No Direction Home

Bob Dylan: Like a rolling stone

No Direction Home: Bob Dylan – Deluxe 10th Anniversary Edition | 9/10

The first thing you hear is Bob Dylan’s voice.

“I had ambitions to set out and find, like an odyssey, this home I’d left a while back and couldn’t remember exactly where it was,” he says. “I was born a very far way from where I was supposed to be and I’m on my way home.”

That odyssey – from Robert Zimmerman’s birthplace of Hibbing, Minnesota to his controversial 1966 European tour – is the focus of Martin Scorsese’s expansive, insightful, and thoroughly engaging 3½-hour film.

The narrative is constructed around 10 hours of contemporary interviews with the man himself, Dylan speaking less obliquely than his reputation might suggest, complemented by insights from those who came closest to knowing him during that time. Folk legends like Liam Clancy and Pete Seeger, frequent collaborator Joan Baez, beat poet Allen Ginsberg, and even his then-girlfriend Suze Rotolo (from the ‘Freewheelin’ album cover) add some clarity and detail to the musician’s rapid transformation from opportunist in New York City’s Greenwich Village coffeehouse scene to recording artist to Woody Guthrie’s spiritual successor to ‘60s protest singer to chart-topping hitmaker to Judas.

“He was Charlie Chaplin, he was Dylan Thomas, he talked like Woody Guthrie,” recalls Clancy of the man circa 1964. “In old irish mythology they talk about the shape changers – he changed voices, he changed images, and it wasn’t necessary for him to be a definitive person, he was a receiver. He was possessed and he articulated what the rest of us wanted to say but couldn’t say.”

For all the talking, what’s most revealing is the archival material – like his turns at the Newport Folk Festival, from the traditional folk of his quiet 1963 appearance to 1965’s tense, truncated electric show that outraged the crowd and almost prompted Seeger to take an axe to the sound cables. Previously unreleased outtakes from D.A. Pennebaker’s ‘Don’t Look Back’ show a mischievous Dylan’s bemusement at audience responses – from off-stage adulation to the hostility greeting his plugged-in performances.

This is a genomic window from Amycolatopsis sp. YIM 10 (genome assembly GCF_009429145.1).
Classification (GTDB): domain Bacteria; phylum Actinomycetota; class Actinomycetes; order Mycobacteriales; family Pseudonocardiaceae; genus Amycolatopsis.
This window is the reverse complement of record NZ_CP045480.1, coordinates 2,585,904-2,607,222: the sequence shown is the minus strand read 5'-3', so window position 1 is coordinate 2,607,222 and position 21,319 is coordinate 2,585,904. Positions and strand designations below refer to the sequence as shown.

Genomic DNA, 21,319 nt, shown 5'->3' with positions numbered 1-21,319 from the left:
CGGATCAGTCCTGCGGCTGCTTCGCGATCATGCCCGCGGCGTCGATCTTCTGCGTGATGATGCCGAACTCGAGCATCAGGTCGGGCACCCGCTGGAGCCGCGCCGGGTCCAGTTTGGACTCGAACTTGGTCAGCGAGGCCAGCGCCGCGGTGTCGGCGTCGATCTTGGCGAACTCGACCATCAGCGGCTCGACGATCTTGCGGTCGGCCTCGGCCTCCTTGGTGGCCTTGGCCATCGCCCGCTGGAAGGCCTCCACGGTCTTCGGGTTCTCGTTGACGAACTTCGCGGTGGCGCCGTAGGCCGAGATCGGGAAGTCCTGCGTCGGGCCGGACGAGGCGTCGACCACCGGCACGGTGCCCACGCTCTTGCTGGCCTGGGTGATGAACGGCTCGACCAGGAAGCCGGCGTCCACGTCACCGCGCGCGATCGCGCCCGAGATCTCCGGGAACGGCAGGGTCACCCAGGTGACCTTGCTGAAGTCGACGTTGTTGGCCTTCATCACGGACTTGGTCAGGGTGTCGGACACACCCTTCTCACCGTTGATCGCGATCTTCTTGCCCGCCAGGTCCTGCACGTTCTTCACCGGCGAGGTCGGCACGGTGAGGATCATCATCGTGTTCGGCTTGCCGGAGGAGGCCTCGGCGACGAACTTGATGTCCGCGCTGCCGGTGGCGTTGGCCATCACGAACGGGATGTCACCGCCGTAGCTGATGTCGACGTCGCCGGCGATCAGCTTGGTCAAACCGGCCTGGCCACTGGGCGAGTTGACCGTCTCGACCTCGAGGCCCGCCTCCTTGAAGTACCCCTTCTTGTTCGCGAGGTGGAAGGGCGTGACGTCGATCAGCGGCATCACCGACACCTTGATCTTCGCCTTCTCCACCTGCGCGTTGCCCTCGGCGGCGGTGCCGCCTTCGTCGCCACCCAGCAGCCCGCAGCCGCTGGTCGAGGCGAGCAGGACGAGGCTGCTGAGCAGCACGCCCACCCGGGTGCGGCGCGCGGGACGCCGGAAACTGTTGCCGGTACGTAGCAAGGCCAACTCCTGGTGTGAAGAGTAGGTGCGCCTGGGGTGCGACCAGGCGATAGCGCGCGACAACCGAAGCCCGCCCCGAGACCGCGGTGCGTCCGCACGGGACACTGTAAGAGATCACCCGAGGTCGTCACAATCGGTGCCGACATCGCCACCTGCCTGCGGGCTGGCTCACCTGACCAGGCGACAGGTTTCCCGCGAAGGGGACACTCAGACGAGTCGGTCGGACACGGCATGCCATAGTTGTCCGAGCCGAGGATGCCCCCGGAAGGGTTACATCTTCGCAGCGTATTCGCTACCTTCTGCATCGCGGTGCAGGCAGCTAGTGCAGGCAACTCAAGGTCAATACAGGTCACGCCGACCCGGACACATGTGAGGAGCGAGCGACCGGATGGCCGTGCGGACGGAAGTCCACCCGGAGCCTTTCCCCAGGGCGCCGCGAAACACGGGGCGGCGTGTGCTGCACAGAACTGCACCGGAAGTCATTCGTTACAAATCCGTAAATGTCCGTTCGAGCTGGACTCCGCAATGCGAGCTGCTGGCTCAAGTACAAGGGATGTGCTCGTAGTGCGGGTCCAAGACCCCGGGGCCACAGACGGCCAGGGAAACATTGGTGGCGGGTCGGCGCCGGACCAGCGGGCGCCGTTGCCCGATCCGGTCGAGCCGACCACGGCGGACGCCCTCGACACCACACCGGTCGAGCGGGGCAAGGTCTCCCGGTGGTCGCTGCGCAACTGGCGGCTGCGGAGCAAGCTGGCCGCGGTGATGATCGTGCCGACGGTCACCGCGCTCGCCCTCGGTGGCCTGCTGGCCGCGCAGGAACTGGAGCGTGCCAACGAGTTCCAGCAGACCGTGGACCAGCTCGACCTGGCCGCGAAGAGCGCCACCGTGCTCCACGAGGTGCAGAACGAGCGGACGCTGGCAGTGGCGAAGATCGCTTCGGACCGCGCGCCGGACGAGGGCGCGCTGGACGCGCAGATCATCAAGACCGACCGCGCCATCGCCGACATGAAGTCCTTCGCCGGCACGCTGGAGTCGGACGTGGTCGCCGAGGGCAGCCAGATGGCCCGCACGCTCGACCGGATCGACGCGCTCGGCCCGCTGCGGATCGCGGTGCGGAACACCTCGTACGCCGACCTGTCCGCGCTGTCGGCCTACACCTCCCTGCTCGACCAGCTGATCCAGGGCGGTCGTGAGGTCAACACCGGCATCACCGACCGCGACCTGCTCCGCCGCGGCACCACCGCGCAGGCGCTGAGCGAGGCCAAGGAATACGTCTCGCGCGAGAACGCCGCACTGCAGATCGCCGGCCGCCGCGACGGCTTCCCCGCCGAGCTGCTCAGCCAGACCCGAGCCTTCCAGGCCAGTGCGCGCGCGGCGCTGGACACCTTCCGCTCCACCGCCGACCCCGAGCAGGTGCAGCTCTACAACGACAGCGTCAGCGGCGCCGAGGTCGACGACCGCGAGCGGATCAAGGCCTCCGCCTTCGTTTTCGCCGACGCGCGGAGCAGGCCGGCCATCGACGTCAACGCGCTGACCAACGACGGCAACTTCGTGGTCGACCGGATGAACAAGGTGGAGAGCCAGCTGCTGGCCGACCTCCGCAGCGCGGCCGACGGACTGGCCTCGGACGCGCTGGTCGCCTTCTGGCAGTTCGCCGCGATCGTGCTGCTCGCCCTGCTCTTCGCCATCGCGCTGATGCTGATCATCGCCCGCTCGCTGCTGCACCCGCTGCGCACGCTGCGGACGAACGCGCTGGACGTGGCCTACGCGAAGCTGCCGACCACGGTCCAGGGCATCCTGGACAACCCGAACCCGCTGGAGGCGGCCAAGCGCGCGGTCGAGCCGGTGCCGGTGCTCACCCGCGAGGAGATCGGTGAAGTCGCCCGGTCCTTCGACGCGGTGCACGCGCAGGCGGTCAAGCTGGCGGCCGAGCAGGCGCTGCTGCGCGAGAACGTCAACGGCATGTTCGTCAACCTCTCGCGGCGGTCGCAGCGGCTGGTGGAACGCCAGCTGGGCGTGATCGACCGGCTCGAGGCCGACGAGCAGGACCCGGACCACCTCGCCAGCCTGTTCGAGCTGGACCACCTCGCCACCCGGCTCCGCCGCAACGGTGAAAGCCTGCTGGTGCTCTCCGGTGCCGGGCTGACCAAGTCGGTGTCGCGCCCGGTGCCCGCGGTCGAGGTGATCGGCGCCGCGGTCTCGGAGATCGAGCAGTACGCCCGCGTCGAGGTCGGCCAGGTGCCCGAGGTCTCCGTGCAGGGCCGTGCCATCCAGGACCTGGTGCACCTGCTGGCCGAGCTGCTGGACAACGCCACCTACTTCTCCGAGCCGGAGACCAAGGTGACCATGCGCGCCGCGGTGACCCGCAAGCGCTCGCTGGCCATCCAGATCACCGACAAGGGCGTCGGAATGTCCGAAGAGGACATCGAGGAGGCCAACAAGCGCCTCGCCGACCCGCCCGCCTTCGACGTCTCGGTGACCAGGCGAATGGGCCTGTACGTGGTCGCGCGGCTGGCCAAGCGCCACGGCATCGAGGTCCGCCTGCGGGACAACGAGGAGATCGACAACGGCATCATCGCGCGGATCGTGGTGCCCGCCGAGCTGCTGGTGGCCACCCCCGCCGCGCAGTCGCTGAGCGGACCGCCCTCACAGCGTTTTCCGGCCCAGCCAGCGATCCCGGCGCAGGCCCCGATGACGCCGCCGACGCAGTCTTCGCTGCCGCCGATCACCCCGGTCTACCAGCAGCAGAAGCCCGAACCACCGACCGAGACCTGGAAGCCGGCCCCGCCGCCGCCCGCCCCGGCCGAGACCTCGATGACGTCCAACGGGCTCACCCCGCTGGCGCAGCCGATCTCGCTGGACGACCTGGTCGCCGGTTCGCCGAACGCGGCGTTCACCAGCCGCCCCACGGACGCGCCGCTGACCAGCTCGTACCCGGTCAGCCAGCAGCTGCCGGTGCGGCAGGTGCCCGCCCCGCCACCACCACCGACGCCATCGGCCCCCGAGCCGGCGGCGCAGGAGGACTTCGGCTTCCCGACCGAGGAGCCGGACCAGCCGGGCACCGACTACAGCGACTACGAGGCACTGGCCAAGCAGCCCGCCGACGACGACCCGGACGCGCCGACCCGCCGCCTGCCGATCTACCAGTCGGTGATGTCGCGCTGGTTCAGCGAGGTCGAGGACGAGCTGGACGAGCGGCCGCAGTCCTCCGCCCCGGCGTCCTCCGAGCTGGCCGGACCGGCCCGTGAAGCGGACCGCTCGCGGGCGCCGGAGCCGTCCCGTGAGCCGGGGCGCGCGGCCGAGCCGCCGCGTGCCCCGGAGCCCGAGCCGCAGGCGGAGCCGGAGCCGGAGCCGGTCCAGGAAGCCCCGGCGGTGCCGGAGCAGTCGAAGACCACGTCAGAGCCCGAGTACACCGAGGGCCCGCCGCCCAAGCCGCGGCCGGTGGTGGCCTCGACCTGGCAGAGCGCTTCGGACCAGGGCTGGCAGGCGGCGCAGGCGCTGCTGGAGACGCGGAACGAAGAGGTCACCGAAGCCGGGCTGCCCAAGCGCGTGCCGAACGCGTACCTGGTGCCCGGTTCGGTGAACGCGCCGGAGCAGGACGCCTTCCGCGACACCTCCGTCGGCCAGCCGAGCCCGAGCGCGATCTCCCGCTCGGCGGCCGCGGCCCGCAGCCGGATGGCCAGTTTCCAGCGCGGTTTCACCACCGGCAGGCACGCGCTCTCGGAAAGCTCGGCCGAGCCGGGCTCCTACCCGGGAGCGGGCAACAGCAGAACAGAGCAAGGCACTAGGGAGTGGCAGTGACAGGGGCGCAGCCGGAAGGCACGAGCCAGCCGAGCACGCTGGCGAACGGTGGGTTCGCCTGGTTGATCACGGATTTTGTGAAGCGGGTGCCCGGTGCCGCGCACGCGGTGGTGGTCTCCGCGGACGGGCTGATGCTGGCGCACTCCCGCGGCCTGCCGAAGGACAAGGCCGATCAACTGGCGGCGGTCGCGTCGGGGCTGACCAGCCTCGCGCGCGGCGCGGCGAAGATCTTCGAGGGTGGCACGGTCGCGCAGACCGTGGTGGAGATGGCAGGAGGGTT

But it’s the footage from his Manchester Free Trade Hall show on 17 May 1966 – he responds to an audience member’s heckle of “Judas!” with a barbed “I don’t believe you… You’re a liar!” before telling his band to play the next song “fucking loud” – that best encapsulates Dylan’s odyssey to find himself. And of course his defiant performance of the “next song”, ‘Like A Rolling Stone’, sounds as dangerous as it does sublime – even more than 50 years later.

  • ‘Bob Dylan – Deluxe 10th Anniversary Edition’ is available on DVD and Blu-ray. It features 2½ hours of bonus and never-before-seen content, including extended scenes from the film and full-length interviews with Martin Scorsese, Dave van Ronk, and Liam Clancy.

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